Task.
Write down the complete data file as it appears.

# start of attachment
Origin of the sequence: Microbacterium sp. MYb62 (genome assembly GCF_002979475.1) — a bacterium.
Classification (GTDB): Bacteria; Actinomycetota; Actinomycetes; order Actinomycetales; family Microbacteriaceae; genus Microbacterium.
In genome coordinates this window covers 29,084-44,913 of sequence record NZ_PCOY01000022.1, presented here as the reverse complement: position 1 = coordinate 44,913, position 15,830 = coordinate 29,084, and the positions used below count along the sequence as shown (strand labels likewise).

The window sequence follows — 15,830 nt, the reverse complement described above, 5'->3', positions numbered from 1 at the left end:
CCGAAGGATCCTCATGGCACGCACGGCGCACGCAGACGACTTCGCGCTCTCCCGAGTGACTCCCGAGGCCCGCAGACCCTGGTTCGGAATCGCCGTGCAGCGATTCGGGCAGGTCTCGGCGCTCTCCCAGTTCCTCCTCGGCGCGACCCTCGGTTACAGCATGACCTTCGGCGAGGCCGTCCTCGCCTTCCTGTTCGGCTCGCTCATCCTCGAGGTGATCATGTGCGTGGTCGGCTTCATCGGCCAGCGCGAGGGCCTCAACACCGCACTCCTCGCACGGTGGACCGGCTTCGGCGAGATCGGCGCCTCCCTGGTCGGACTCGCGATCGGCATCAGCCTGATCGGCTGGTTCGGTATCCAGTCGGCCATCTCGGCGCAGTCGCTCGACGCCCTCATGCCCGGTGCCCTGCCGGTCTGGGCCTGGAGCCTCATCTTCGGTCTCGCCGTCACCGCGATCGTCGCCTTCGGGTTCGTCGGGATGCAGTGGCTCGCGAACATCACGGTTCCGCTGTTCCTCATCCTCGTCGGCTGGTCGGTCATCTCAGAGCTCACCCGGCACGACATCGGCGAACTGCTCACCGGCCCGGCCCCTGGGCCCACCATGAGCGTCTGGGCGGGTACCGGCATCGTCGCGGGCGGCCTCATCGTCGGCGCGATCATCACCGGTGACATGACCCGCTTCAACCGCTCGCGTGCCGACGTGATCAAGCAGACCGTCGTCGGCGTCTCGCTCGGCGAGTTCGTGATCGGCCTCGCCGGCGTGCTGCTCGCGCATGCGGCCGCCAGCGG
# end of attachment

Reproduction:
Origin of the sequence: Microbacterium sp. MYb62 (genome assembly GCF_002979475.1) — a bacterium.
Classification (GTDB): Bacteria; Actinomycetota; Actinomycetes; order Actinomycetales; family Microbacteriaceae; genus Microbacterium.
In genome coordinates this window covers 29,084-44,913 of sequence record NZ_PCOY01000022.1, presented here as the reverse complement: position 1 = coordinate 44,913, position 15,830 = coordinate 29,084, and the positions used below count along the sequence as shown (strand labels likewise).

The window sequence follows — 15,830 nt, the reverse complement described above, 5'->3', positions numbered from 1 at the left end:
CCGAAGGATCCTCATGGCACGCACGGCGCACGCAGACGACTTCGCGCTCTCCCGAGTGACTCCCGAGGCCCGCAGACCCTGGTTCGGAATCGCCGTGCAGCGATTCGGGCAGGTCTCGGCGCTCTCCCAGTTCCTCCTCGGCGCGACCCTCGGTTACAGCATGACCTTCGGCGAGGCCGTCCTCGCCTTCCTGTTCGGCTCGCTCATCCTCGAGGTGATCATGTGCGTGGTCGGCTTCATCGGCCAGCGCGAGGGCCTCAACACCGCACTCCTCGCACGGTGGACCGGCTTCGGCGAGATCGGCGCCTCCCTGGTCGGACTCGCGATCGGCATCAGCCTGATCGGCTGGTTCGGTATCCAGTCGGCCATCTCGGCGCAGTCGCTCGACGCCCTCATGCCCGGTGCCCTGCCGGTCTGGGCCTGGAGCCTCATCTTCGGTCTCGCCGTCACCGCGATCGTCGCCTTCGGGTTCGTCGGGATGCAGTGGCTCGCGAACATCACGGTTCCGCTGTTCCTCATCCTCGTCGGCTGGTCGGTCATCTCAGAGCTCACCCGGCACGACATCGGCGAACTGCTCACCGGCCCGGCCCCTGGGCCCACCATGAGCGTCTGGGCGGGTACCGGCATCGTCGCGGGCGGCCTCATCGTCGGCGCGATCATCACCGGTGACATGACCCGCTTCAACCGCTCGCGTGCCGACGTGATCAAGCAGACCGTCGTCGGCGTCTCGCTCGGCGAGTTCGTGATCGGCCTCGCCGGCGTGCTGCTCGCGCATGCGGCCGCCAGCGG